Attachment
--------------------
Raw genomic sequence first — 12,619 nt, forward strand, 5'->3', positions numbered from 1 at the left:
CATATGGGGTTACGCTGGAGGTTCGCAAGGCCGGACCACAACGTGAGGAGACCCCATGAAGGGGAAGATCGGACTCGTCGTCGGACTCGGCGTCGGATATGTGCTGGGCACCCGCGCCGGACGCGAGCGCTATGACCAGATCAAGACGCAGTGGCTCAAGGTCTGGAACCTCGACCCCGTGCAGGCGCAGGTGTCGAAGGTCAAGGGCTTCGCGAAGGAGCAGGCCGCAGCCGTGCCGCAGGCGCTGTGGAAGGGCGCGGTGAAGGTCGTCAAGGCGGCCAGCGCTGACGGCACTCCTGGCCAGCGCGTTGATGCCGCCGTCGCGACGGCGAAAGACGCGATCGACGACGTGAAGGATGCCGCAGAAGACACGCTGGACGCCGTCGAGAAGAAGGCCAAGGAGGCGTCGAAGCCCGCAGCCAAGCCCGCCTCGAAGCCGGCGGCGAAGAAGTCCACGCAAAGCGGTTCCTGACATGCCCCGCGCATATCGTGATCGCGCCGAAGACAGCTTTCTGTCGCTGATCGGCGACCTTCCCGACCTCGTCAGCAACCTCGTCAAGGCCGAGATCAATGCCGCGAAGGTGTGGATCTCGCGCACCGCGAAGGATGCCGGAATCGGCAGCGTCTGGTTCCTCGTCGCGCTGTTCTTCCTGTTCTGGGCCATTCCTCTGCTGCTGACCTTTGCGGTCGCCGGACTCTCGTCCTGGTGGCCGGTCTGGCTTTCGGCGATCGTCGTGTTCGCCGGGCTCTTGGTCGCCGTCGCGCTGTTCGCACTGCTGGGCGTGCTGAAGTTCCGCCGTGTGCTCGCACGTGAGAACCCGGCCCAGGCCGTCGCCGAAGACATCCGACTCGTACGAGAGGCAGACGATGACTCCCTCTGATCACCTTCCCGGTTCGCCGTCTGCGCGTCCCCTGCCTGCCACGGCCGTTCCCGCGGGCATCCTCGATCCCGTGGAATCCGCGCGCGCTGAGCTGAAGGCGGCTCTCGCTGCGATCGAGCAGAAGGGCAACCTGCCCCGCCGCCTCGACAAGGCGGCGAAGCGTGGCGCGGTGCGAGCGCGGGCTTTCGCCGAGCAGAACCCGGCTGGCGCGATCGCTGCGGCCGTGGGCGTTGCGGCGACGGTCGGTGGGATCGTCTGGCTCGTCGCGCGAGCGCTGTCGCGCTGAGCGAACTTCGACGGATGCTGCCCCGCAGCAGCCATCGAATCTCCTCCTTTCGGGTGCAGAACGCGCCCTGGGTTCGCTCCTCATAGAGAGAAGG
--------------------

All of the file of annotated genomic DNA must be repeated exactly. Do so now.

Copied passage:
Raw genomic sequence first — 12,619 nt, forward strand, 5'->3', positions numbered from 1 at the left:
CATATGGGGTTACGCTGGAGGTTCGCAAGGCCGGACCACAACGTGAGGAGACCCCATGAAGGGGAAGATCGGACTCGTCGTCGGACTCGGCGTCGGATATGTGCTGGGCACCCGCGCCGGACGCGAGCGCTATGACCAGATCAAGACGCAGTGGCTCAAGGTCTGGAACCTCGACCCCGTGCAGGCGCAGGTGTCGAAGGTCAAGGGCTTCGCGAAGGAGCAGGCCGCAGCCGTGCCGCAGGCGCTGTGGAAGGGCGCGGTGAAGGTCGTCAAGGCGGCCAGCGCTGACGGCACTCCTGGCCAGCGCGTTGATGCCGCCGTCGCGACGGCGAAAGACGCGATCGACGACGTGAAGGATGCCGCAGAAGACACGCTGGACGCCGTCGAGAAGAAGGCCAAGGAGGCGTCGAAGCCCGCAGCCAAGCCCGCCTCGAAGCCGGCGGCGAAGAAGTCCACGCAAAGCGGTTCCTGACATGCCCCGCGCATATCGTGATCGCGCCGAAGACAGCTTTCTGTCGCTGATCGGCGACCTTCCCGACCTCGTCAGCAACCTCGTCAAGGCCGAGATCAATGCCGCGAAGGTGTGGATCTCGCGCACCGCGAAGGATGCCGGAATCGGCAGCGTCTGGTTCCTCGTCGCGCTGTTCTTCCTGTTCTGGGCCATTCCTCTGCTGCTGACCTTTGCGGTCGCCGGACTCTCGTCCTGGTGGCCGGTCTGGCTTTCGGCGATCGTCGTGTTCGCCGGGCTCTTGGTCGCCGTCGCGCTGTTCGCACTGCTGGGCGTGCTGAAGTTCCGCCGTGTGCTCGCACGTGAGAACCCGGCCCAGGCCGTCGCCGAAGACATCCGACTCGTACGAGAGGCAGACGATGACTCCCTCTGATCACCTTCCCGGTTCGCCGTCTGCGCGTCCCCTGCCTGCCACGGCCGTTCCCGCGGGCATCCTCGATCCCGTGGAATCCGCGCGCGCTGAGCTGAAGGCGGCTCTCGCTGCGATCGAGCAGAAGGGCAACCTGCCCCGCCGCCTCGACAAGGCGGCGAAGCGTGGCGCGGTGCGAGCGCGGGCTTTCGCCGAGCAGAACCCGGCTGGCGCGATCGCTGCGGCCGTGGGCGTTGCGGCGACGGTCGGTGGGATCGTCTGGCTCGTCGCGCGAGCGCTGTCGCGCTGAGCGAACTTCGACGGATGCTGCCCCGCAGCAGCCATCGAATCTCCTCCTTTCGGGTGCAGAACGCGCCCTGGGTTCGCTCCTCATAGAGAGAAGG